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Wednesday, July 11, 2012

Writing: the heart of the matter
I am feeling a sense of dismemberment. My greedy hands that played until recently with the minor characters in Azimuth are itchy to do something else. The fifty blogs on writing that preceded a foray into the literary lives of walk-on parts, represent a sizeable contribution to the debate on how a writer’s psychology is played out in his or her work. Not that my hands direct my writing. Do they? Sometimes I go into a haze and letters, words, sentences appear before me, filling the page with unique meanings that no-one else could have written. It’s deeply meaningful, this act of creation. When I was about twenty, my close friend, a pianist – now dead – used to say about  la difference, “Women are, men do.” His musical compositions were sublimations of giving birth, he used to aver.
What is this leading to? I tweeted yesterday about a programme on television about the heart. A rather intensely sad presenter was wandering like a ghost from expert to expert trying to work out why his heart was broken at the loss of his wife to severe clinical depression. All he was sure was that it was not a brain thing. It was a pain in the chest thing. He started with Leonardo’s heart drawings which showed the dissected heart not as a pump but as a mysterious chambered glory of swirling flows. He compared it with the science of the ipost-ndustrial age which isolated the heart, emphasising its mechanical utility to the body. This view has pertained until very recently. At school I was taught that the heart was a pump. Indeed, it turned out later during my life that a mechanical pump could take the place of the diseased organ and circulate the blood admirably.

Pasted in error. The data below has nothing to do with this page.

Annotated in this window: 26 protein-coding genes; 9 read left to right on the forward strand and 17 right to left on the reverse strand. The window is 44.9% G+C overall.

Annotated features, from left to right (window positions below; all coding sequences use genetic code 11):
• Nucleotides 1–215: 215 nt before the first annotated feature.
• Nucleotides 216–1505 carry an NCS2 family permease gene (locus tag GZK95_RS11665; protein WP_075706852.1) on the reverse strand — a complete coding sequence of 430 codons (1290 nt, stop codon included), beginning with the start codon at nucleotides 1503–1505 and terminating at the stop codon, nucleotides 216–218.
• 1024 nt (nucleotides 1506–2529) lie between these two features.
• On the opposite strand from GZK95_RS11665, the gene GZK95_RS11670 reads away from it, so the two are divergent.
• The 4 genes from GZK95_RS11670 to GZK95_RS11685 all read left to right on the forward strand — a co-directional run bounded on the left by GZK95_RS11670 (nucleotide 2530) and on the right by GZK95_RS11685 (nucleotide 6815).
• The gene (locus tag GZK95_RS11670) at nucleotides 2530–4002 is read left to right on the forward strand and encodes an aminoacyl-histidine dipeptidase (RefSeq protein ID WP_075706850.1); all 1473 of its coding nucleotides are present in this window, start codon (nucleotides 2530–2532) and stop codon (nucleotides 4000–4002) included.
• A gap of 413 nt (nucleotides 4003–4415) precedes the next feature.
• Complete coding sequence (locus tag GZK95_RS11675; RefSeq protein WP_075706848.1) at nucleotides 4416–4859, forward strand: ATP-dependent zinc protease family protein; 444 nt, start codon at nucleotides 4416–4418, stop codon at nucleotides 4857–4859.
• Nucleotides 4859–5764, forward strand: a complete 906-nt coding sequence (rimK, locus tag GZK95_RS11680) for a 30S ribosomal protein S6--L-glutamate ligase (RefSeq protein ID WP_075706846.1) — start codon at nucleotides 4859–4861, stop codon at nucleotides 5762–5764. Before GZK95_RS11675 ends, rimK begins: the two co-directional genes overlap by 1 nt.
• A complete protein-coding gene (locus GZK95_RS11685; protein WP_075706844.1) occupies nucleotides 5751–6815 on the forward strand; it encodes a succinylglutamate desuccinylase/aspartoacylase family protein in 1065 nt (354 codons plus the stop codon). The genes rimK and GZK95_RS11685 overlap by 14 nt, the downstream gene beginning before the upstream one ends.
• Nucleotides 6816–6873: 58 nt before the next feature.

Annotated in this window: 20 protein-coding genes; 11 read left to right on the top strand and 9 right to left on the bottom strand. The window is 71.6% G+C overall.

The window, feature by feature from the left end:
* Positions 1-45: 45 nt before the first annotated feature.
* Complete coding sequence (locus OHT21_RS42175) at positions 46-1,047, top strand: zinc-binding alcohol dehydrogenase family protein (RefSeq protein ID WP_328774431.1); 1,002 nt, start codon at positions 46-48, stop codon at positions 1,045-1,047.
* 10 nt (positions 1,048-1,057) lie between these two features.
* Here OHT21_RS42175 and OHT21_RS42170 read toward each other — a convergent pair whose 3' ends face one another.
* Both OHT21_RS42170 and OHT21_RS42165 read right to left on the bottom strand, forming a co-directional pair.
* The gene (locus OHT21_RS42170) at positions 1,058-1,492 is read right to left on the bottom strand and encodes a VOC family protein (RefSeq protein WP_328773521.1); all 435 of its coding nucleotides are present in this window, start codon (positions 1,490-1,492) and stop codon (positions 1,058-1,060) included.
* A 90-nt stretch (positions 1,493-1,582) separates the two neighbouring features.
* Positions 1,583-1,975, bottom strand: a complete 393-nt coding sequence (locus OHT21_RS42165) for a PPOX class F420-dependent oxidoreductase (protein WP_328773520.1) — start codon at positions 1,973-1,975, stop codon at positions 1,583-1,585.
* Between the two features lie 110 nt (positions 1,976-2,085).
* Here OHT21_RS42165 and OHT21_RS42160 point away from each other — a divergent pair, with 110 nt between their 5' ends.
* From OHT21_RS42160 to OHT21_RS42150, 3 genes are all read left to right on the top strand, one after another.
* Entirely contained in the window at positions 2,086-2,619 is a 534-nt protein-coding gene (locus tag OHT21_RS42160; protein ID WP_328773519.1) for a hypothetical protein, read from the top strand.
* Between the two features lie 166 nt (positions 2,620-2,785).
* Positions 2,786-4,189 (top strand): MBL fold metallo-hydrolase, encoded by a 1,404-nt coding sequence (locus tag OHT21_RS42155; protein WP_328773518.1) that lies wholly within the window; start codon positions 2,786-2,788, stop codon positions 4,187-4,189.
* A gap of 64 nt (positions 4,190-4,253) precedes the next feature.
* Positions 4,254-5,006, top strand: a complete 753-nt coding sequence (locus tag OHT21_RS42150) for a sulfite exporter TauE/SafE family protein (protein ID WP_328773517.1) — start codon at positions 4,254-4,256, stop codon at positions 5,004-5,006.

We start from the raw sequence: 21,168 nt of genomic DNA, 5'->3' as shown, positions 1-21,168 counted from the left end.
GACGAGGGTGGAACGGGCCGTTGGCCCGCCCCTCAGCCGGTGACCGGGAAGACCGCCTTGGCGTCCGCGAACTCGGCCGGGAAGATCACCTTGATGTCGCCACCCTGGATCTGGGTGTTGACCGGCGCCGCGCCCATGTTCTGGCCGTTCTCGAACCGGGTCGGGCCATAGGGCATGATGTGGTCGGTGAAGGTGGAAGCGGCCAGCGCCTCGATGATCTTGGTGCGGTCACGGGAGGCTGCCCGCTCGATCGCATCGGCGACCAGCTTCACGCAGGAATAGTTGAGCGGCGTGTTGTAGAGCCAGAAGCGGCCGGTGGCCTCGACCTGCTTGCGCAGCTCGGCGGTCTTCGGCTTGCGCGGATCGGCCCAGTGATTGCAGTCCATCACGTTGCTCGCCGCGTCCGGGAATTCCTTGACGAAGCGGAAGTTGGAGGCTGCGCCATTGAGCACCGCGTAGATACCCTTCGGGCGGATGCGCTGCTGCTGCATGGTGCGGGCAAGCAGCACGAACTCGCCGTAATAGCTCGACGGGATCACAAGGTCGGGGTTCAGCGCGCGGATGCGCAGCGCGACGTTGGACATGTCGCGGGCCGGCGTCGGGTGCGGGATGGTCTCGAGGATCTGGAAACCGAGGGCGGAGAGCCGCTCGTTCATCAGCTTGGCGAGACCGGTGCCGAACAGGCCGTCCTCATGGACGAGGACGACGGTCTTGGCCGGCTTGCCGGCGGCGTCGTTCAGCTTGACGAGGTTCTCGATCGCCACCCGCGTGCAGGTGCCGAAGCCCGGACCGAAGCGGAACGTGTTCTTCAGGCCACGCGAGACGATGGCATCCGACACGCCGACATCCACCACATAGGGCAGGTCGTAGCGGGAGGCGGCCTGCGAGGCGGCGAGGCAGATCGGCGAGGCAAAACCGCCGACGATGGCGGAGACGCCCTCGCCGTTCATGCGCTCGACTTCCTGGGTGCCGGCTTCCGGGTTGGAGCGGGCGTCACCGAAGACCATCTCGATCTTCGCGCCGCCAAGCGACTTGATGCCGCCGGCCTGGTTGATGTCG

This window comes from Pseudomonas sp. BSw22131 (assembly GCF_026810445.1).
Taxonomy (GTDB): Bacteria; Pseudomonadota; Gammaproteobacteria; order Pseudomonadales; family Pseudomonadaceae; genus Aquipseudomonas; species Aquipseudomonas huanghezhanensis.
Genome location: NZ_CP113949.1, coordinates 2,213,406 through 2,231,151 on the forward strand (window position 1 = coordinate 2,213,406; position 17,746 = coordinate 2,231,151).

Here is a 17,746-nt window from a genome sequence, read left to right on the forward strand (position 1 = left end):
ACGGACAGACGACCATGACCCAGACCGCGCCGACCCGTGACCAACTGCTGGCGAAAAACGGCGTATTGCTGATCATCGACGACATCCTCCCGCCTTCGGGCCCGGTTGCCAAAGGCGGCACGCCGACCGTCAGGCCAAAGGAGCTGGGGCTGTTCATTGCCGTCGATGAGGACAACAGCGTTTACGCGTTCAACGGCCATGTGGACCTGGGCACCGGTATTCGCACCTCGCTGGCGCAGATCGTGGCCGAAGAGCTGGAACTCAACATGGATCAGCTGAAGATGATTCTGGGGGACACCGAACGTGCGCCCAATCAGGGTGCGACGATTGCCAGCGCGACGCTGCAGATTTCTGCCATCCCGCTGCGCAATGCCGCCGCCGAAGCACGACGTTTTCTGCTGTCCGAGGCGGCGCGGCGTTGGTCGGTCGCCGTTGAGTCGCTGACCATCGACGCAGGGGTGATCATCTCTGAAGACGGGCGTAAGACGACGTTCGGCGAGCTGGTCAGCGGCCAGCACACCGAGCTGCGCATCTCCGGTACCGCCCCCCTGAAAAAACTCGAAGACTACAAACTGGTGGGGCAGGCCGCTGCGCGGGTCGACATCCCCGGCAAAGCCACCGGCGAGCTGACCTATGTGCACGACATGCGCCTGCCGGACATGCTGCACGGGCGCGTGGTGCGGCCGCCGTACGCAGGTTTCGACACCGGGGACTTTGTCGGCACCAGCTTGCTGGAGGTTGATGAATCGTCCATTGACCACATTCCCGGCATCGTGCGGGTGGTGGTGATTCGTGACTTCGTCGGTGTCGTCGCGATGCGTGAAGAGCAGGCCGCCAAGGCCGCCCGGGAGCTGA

However, in the last few years of medical exploration the heart is shown to be so complex, the blood flows so reminiscent of Leonardo’s drawings that one is mind-blown at the infinite complexity of its workings and purpose in the body. It is a wonderful creation of chaos and order. But what turned present day research into a vindication of anecdotal and poetic understanding of the heart over thousands of years of human history, is the discovery that the heart has its own neural network, independent of the brain. Indeed, when it comes to emotion it can be the heart that informs the brain how to react to events in the world. Heartfelt, broken hearted, heartless, a heavy heart, lighthearted. Terms we took as symbolic are actually attached to real, organic responses to the world.
I have often felt that really good writing comes about from a melding of the intellect and emotion, creating a sort of controlled passion which we call the creative imagination. Now, at no risk of sounding like a cross between a writer of bodice rippers and academic treatises, I can say that fine writing must involve both the heart and the brain.


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